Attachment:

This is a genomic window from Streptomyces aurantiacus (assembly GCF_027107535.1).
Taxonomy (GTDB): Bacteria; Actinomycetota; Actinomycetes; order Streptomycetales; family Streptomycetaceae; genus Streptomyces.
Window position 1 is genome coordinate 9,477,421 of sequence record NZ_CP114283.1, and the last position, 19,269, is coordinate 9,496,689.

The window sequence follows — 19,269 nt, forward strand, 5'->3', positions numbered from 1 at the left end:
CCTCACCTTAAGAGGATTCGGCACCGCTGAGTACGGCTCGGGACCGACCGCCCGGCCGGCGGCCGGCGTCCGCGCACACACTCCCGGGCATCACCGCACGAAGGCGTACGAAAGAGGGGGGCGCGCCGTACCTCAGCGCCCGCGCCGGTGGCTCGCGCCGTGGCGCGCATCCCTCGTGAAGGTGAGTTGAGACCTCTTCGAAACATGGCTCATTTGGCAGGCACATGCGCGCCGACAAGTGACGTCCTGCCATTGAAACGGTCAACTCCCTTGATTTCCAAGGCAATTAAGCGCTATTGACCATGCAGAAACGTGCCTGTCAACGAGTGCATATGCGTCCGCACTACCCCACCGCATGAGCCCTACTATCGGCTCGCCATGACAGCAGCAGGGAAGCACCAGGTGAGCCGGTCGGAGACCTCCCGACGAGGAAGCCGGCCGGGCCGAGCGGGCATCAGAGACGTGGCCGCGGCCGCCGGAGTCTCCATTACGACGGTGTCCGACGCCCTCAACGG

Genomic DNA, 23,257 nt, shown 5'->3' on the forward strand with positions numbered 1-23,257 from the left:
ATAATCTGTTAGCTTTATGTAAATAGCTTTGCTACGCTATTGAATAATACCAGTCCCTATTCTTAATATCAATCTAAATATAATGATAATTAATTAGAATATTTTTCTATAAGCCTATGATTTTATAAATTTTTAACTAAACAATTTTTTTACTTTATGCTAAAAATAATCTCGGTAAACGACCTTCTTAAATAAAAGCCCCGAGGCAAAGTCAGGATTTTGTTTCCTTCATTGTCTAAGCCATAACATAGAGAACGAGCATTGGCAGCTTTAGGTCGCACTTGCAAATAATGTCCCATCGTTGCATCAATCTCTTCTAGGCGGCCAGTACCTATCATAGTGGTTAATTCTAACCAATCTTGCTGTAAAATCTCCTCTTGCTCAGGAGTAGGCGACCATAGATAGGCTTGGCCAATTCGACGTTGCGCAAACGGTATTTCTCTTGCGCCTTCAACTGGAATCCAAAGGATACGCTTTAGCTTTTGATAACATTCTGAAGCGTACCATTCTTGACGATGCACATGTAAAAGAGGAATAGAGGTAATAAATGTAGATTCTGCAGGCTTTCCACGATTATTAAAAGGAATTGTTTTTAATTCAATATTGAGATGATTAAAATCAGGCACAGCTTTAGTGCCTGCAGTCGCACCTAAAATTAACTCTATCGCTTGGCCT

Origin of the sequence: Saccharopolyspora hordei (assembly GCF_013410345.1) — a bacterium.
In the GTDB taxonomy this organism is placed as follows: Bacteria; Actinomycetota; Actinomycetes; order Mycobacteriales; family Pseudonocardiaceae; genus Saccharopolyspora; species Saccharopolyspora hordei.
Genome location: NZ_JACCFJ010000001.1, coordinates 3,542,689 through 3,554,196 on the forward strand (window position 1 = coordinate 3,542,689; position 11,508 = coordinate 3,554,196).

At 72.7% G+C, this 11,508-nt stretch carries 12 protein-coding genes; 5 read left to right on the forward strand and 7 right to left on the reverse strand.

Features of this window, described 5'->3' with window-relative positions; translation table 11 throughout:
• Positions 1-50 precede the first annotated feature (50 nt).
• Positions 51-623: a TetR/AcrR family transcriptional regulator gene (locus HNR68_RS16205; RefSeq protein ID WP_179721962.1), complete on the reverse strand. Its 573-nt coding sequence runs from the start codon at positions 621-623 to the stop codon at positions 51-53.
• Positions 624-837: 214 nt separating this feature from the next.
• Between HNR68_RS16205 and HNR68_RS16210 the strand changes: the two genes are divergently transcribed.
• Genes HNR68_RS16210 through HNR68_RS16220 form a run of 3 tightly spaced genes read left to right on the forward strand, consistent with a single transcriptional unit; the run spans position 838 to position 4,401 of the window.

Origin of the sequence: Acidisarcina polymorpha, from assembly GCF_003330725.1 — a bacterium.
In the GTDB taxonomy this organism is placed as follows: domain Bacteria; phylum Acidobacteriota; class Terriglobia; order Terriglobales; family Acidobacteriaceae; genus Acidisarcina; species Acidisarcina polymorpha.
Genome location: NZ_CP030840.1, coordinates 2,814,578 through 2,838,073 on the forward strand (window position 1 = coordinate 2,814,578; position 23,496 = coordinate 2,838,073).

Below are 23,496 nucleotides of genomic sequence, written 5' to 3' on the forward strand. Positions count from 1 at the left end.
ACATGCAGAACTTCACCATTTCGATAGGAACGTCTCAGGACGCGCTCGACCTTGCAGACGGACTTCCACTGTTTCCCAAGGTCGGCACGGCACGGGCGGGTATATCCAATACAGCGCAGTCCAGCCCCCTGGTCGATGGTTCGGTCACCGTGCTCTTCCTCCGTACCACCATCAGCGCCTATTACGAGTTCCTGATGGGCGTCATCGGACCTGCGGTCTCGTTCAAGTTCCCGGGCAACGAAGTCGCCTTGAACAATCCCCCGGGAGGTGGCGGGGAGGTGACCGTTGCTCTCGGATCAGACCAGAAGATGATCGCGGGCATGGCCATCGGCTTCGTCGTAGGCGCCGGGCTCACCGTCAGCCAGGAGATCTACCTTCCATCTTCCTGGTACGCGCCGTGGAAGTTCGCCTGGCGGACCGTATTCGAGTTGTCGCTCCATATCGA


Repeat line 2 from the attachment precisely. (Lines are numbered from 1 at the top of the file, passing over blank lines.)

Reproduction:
Taxonomy (GTDB): Bacteria; Actinomycetota; Actinomycetes; order Streptomycetales; family Streptomycetaceae; genus Streptomyces.